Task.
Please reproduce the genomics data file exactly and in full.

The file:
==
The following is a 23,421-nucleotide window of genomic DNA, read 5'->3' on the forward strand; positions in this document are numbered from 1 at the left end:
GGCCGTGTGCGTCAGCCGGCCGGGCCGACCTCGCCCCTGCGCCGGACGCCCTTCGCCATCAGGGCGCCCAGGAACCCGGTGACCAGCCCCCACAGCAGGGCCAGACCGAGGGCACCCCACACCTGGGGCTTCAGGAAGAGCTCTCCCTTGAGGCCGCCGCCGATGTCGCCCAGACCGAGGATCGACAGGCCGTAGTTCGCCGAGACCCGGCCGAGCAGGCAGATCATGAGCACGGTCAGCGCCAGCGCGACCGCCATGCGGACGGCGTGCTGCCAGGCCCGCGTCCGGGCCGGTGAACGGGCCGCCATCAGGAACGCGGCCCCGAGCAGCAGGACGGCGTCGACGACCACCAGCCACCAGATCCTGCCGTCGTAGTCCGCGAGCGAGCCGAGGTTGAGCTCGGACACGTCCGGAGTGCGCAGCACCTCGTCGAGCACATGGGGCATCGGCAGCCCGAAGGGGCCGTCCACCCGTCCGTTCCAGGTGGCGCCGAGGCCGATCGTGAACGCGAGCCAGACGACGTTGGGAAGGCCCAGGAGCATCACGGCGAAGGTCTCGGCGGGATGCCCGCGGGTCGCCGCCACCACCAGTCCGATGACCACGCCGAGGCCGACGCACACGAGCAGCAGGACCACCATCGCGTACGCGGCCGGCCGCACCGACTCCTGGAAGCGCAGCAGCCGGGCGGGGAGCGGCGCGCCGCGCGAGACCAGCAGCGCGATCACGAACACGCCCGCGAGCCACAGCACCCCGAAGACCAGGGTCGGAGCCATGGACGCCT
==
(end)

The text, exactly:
The following is a 23,421-nucleotide window of genomic DNA, read 5'->3' on the forward strand; positions in this document are numbered from 1 at the left end:
GGCCGTGTGCGTCAGCCGGCCGGGCCGACCTCGCCCCTGCGCCGGACGCCCTTCGCCATCAGGGCGCCCAGGAACCCGGTGACCAGCCCCCACAGCAGGGCCAGACCGAGGGCACCCCACACCTGGGGCTTCAGGAAGAGCTCTCCCTTGAGGCCGCCGCCGATGTCGCCCAGACCGAGGATCGACAGGCCGTAGTTCGCCGAGACCCGGCCGAGCAGGCAGATCATGAGCACGGTCAGCGCCAGCGCGACCGCCATGCGGACGGCGTGCTGCCAGGCCCGCGTCCGGGCCGGTGAACGGGCCGCCATCAGGAACGCGGCCCCGAGCAGCAGGACGGCGTCGACGACCACCAGCCACCAGATCCTGCCGTCGTAGTCCGCGAGCGAGCCGAGGTTGAGCTCGGACACGTCCGGAGTGCGCAGCACCTCGTCGAGCACATGGGGCATCGGCAGCCCGAAGGGGCCGTCCACCCGTCCGTTCCAGGTGGCGCCGAGGCCGATCGTGAACGCGAGCCAGACGACGTTGGGAAGGCCCAGGAGCATCACGGCGAAGGTCTCGGCGGGATGCCCGCGGGTCGCCGCCACCACCAGTCCGATGACCACGCCGAGGCCGACGCACACGAGCAGCAGGACCACCATCGCGTACGCGGCCGGCCGCACCGACTCCTGGAAGCGCAGCAGCCGGGCGGGGAGCGGCGCGCCGCGCGAGACCAGCAGCGCGATCACGAACACGCCCGCGAGCCACAGCACCCCGAAGACCAGGGTCGGAGCCATGGACGCCT